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world, make me rich in faith, an heir of the kingdom,' and I have enough."

At another time she writes thus: "In the evening several of our friends came, especially Mr. King, who was our good helper. He preached excellently next day (Sabbath) from Luke xviii, 22. Yet lackest thou one thing; but he rather insisted on the parallel scripture, What lack I yet? There is much lacking in the best. Alas! I lack muchmuch wisdom, much knowledge, much grace. Surely it is a proper, a very proper question for me to put to myself frequently, and especially some times-when going to prayer. I should then be reflecting-what lack 12 What is it most needful to pray for? When going to the Lord's Supper I should askWhat is it I now especially want?-Lord, that my eyes may be opened-that my heart may be softened. This evening we had a long-desired opportunity. All things ready. But my poor heart was not prepared. I was cold and dull. Lord, pity and pardon, and help me in after reflection. I need not long consider to answer this-What lack I yet?”

Noticing an unpleasant dispute between Mr. Savage and a neighbor, she writes, "I heartily desire to forgive him all his hard thoughts and speeches. If we can approve ourselves to God in our integrity, we must be content to pass through evil report, as well as good report. It comforts me much that my husband has so satisfied Mr. Law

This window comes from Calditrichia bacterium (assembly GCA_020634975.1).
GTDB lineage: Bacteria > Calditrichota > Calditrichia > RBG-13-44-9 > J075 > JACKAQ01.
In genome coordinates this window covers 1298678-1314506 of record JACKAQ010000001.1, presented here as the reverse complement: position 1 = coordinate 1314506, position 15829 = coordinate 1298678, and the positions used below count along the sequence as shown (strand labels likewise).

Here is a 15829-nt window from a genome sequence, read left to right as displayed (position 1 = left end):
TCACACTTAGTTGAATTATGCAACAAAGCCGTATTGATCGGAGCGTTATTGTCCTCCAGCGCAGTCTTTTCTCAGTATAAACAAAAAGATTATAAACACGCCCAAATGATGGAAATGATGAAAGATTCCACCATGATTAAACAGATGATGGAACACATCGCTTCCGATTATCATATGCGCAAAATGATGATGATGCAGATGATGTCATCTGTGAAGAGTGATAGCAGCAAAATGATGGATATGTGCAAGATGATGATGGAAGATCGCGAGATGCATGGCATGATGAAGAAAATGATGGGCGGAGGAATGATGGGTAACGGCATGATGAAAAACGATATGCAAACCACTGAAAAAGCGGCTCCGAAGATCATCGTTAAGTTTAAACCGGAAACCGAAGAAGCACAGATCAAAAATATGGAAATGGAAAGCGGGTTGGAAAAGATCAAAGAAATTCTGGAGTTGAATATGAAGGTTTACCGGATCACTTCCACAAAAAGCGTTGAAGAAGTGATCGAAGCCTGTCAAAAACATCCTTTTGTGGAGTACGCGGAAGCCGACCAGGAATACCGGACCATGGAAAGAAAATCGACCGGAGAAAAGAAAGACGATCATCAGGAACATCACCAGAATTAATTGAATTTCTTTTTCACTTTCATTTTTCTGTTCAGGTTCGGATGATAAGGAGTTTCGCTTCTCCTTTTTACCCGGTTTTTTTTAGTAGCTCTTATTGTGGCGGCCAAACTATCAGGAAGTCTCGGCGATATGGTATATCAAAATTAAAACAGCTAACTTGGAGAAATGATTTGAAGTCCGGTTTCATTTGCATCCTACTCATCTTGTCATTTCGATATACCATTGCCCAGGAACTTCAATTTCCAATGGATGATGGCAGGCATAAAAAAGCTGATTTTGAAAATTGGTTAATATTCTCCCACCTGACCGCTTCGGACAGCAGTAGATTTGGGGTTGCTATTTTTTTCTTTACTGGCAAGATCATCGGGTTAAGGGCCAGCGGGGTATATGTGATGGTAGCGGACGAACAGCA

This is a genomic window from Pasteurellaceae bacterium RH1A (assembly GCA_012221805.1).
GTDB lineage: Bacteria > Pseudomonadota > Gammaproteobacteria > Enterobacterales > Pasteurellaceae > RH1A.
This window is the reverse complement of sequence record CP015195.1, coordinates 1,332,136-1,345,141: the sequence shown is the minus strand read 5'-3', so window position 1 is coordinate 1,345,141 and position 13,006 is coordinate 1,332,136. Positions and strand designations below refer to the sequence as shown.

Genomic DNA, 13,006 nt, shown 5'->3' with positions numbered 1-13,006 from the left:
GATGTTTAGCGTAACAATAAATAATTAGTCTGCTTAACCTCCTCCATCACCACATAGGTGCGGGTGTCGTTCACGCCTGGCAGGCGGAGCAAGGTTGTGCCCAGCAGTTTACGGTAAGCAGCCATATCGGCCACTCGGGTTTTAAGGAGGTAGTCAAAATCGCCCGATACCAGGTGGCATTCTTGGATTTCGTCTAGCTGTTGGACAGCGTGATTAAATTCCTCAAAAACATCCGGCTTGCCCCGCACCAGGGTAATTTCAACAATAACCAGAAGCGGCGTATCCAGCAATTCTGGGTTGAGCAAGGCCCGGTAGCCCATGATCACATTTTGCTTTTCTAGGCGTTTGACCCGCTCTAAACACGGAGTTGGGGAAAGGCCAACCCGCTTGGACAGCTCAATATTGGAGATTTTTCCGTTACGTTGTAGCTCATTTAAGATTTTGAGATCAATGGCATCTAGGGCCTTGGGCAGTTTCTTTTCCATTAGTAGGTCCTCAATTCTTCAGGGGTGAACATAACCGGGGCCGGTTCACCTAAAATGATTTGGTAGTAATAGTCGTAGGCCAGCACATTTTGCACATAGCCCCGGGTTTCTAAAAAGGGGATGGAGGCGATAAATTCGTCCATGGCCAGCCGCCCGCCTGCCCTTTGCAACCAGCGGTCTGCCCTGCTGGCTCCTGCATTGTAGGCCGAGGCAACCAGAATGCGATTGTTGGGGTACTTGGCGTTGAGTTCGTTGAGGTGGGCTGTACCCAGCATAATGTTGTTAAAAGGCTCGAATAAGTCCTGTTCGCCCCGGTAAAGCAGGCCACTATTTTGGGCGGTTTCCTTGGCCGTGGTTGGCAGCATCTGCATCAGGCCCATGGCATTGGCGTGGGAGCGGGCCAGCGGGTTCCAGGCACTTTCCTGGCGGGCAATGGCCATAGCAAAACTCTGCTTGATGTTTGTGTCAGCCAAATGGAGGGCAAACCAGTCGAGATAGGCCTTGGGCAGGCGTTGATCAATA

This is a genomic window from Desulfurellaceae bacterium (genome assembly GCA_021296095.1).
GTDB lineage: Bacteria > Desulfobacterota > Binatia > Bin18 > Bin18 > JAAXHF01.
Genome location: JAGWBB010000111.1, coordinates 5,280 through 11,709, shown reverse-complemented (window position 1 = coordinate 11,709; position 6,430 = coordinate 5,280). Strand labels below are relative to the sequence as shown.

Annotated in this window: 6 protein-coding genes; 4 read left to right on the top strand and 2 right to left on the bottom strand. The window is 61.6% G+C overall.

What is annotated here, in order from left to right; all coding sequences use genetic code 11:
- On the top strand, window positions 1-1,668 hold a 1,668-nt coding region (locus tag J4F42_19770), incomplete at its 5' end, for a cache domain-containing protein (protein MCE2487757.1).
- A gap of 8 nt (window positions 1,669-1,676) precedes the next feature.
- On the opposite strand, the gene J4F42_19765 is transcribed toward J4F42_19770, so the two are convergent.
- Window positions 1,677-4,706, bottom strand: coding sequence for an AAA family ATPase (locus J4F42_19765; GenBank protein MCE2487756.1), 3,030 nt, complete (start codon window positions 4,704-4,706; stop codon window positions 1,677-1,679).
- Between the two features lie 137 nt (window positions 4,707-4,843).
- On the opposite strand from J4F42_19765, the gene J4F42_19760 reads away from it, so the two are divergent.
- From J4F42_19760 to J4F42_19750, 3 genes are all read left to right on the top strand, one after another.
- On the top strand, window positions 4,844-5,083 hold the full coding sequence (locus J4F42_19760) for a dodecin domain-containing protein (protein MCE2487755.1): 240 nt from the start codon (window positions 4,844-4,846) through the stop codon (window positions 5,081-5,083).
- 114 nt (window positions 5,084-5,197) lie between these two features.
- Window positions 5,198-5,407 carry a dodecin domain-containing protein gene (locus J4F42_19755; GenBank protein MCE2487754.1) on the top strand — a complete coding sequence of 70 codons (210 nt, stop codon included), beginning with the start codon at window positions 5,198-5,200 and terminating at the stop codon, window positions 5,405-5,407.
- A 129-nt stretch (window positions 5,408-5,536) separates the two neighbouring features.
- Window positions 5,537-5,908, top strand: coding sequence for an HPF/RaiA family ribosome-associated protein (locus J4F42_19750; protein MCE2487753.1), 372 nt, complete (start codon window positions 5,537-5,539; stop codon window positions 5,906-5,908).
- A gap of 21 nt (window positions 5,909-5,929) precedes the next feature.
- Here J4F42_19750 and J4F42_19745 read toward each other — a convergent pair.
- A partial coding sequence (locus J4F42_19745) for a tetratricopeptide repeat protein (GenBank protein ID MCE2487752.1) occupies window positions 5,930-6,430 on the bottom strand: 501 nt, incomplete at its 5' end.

rence, Mr. Illidge, and others of the chief of the society, that he has not deserved those aspersions which he has cast upon him. I hope God will, in time, bring good out of this evil. I have earnestly desired it of God, but I am concerned that I do not pray so much and earnestly for him as I should. I think of Mr. Baxter's saying-other's unkindnesses to us are but a check to us for our unkindness to God.'

The concluding sentence of one of the volumes of her Diary is strikingly characteristic of her prevailing disposition. "It is now almost seven years since I began this little book. If there have been the workings of any grace, it is owing to the God of Grace, for I am nothing."



It was in tribulation that Mrs. Savage most evidently manifested, by a heavenly dignity and composure, the influence of piety. In her afflictions we see the keenest sensibility regulated by faith, and in the deepest sorrow behold her yielding, by sincere resignation and fervent prayer, to the divine will. Her patience and humility, with a constellation of celestial graces, shone, in every mel

ancholy gloom, with peculiar lustre. The brilliancy of the stars is best seen when the night is dark. "Oh that we could learn," she remarks, "these four good lessons, which sickness should teach us-What a vain thing the world is-What a vile thing sin isWhat a poor thing man is-What a precious thing an interest in Christ is. If we could thus make the house of affliction a school of instruction, how well were it."